The Main Reasons Behind the Question: Why Is Sierra Leone Poor?


FREETOWN — At one time, the Human Development Index classified Sierra Leone as the world’s most poor nation (according to Rural Poverty Portal). Although it currently is not considered to be in as relatively as bad a state, it is still important to consider the nation’s economic history so as to answer questions such as why is Sierra Leone poor in the first place?

The United Nations Development Programme (UNDP) breaks down the statistics for the country, highlighting that its poverty rate is slightly over half of the people living in Sierra Leone. Furthermore, it also points out that the per capita income for the nation is only about $684.

When searching for topics like “Why is Sierra Leone poor?” online, one is likely to find a discussion about the nation’s civil war, which concluded in 2002 but took up most of the 1990s. Rural Poverty Portal noted that the civil war bore a detrimental impact and largely hurt people with lower incomes. However, the organization also found that rapid increases in the number of people living in the country did not help quell the struggle of impoverishment.

Its analysis of Sierra Leone’s poverty in rural areas honed in on the following categories:

  • “Landless people and small-scale farmers, particularly women who head rural households”
  • The organization looks further within these classifications, writing that “among these groups, the most disadvantaged are:”
    • Youth (particularly those who fought)
    • Younger females who faced sexual abuse
    • Mothers raising children alone
    • People forced to move around in wartime

UNDP noted that issues like gender inequality, an unemployed and greatly illiterate youth, unsatisfactory infrastructure and other issues continue to plague the nation.

Focusing on the conflict, it is important to note that even though some of the longlasting results may seem unrelated, they still bear connections to civil war circumstances—from the proliferation of HIV/AIDS to the negative impact on education.

The UNDP also noted that the country relies on aid to a large extent. For fiscal year 2015, the United States’ disbursements to Sierra Leone ranked emergency response as the top sector, and the main activity focused on addressing ebola in west Africa.

The U.S. aid amounted to almost $75 million in disbursements for that particular fiscal year.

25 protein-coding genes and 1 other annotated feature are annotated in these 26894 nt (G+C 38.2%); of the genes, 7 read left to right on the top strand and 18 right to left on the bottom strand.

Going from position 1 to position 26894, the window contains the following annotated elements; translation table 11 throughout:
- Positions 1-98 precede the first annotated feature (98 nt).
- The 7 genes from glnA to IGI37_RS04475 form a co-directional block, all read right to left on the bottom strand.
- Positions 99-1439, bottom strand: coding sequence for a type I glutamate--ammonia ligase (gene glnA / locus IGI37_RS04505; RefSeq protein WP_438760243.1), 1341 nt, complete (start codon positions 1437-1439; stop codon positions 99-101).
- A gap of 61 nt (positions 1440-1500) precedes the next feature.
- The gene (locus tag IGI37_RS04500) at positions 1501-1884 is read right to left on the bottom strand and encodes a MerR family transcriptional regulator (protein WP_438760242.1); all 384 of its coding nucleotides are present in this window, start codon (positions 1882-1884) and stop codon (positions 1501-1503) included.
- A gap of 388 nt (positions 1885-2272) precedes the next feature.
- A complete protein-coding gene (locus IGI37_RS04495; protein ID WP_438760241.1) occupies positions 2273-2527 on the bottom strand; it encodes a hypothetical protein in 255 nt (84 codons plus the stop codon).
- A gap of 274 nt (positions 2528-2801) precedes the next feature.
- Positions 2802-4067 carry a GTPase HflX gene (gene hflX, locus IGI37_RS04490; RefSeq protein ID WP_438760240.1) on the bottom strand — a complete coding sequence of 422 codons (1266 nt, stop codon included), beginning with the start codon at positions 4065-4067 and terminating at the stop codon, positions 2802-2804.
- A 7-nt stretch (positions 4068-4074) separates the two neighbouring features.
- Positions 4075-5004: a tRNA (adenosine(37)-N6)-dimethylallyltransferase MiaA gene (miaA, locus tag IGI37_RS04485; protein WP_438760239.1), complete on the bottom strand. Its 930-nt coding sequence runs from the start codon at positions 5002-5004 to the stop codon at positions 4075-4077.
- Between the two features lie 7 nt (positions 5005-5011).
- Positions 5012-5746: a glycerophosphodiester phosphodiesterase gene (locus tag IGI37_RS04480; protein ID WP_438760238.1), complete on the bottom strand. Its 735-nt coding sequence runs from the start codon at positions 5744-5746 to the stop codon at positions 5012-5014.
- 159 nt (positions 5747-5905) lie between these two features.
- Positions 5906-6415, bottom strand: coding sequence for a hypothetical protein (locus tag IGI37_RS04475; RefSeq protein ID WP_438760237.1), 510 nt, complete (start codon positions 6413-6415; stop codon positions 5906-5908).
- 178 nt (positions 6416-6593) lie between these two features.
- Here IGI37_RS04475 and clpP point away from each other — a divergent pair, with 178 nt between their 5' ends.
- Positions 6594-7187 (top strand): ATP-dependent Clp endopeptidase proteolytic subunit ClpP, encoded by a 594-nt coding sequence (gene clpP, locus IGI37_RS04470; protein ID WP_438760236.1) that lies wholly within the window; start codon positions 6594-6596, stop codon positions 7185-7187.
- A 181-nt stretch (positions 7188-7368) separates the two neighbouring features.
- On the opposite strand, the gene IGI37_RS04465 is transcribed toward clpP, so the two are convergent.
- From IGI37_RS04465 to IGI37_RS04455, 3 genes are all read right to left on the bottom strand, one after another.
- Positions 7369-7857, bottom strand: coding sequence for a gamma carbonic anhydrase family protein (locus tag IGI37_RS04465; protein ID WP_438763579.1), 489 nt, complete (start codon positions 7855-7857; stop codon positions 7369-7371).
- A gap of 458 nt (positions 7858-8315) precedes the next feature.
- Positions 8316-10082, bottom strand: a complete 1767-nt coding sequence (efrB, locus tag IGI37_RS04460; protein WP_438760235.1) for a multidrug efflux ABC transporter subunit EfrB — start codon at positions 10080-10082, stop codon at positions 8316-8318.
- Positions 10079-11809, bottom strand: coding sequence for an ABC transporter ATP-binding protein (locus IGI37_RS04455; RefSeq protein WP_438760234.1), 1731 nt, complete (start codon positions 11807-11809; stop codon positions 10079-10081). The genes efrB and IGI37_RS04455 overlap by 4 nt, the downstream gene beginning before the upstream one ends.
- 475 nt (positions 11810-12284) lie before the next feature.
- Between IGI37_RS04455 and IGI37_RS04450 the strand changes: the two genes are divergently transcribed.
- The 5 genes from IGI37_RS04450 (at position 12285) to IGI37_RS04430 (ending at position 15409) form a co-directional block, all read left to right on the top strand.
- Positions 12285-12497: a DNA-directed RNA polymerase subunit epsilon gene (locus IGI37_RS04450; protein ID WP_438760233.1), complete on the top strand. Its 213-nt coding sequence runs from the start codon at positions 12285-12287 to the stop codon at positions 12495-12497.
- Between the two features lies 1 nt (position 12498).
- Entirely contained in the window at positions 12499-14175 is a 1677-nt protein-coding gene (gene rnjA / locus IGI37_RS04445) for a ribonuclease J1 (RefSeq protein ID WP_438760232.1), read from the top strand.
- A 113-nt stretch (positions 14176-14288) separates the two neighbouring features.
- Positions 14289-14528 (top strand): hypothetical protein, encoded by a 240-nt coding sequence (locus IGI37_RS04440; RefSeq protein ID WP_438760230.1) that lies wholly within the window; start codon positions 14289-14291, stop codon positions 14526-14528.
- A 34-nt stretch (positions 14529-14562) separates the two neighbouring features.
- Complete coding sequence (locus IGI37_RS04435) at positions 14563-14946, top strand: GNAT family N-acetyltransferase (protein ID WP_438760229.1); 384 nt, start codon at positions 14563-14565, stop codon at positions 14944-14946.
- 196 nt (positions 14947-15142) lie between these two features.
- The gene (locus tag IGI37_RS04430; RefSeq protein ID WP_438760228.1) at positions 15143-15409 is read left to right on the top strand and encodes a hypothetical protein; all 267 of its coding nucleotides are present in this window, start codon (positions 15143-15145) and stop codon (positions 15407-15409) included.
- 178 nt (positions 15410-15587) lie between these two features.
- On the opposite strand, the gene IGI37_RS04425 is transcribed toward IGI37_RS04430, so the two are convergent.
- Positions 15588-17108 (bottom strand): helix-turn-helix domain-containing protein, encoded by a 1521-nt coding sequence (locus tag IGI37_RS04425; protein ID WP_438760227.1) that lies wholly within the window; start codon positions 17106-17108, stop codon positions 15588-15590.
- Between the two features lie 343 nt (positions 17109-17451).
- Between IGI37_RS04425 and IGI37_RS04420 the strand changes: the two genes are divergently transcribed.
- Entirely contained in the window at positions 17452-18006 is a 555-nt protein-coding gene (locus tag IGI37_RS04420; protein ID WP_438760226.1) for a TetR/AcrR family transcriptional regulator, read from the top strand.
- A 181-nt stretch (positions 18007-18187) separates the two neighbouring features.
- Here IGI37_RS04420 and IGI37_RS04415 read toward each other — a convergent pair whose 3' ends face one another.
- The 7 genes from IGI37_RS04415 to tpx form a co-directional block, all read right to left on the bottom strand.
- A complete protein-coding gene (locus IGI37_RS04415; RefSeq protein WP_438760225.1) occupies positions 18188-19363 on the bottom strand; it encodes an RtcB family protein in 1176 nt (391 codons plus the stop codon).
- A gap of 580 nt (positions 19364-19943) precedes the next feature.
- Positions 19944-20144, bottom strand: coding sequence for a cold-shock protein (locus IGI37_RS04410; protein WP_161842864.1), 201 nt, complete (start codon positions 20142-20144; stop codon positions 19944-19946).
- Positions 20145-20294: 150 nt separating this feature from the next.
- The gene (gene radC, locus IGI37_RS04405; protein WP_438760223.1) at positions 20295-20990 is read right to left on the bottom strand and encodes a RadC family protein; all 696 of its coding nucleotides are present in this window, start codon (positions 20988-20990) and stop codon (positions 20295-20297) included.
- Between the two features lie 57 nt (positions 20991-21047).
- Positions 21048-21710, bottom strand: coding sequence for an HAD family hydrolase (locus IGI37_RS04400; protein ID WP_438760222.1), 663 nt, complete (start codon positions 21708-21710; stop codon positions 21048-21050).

So with all of this money, why is Sierra Leone poor?

As the UNDP pointed out—one of Sierra Leone’s downfalls is its reliance on “a largely unchanged economic structure at low levels of productivity, with agriculture remaining the mainstay of the economy… and providing employment for about 75 percent of the rapidly growing population.”

This is not to say that the country did not achieve success in the recuperation process though: UNDP cited statistics indicating that the GDP increased between 2010 (4.5 percent) to 2011 (5.3 percent). Furthermore, in 2010 the National Youth Commission’s creation addressed issues like the prevalence of unemployment across the youth in Sierra Leone.

Ultimately, it is imperative to ensure a nation’s self-sufficiency above anything else. Legislation like the Economic Growth and Development Act focuses on improving the lifestyles of a country through developing its market and and private sectors.

By showing support for acts like these to Congress, individuals can guarantee that Sierra Leone and other nations receive sustainable assistance that they need.

Maleeha Syed
Photo: Flickr


About Author

Maleeha Syed

Maleeha writes for The Borgen Project from San Antonio, Texas. Her academic interests include Journalism, human rights and social justice, business and public policy. Maleeha has also been an active officer for an Amnesty International chapter for the past two years. She hopes this will prepare her for a future in reporting on the stories she is fascinated by, which deal with humanitarian struggles and how the political sphere either helps or hinders people.

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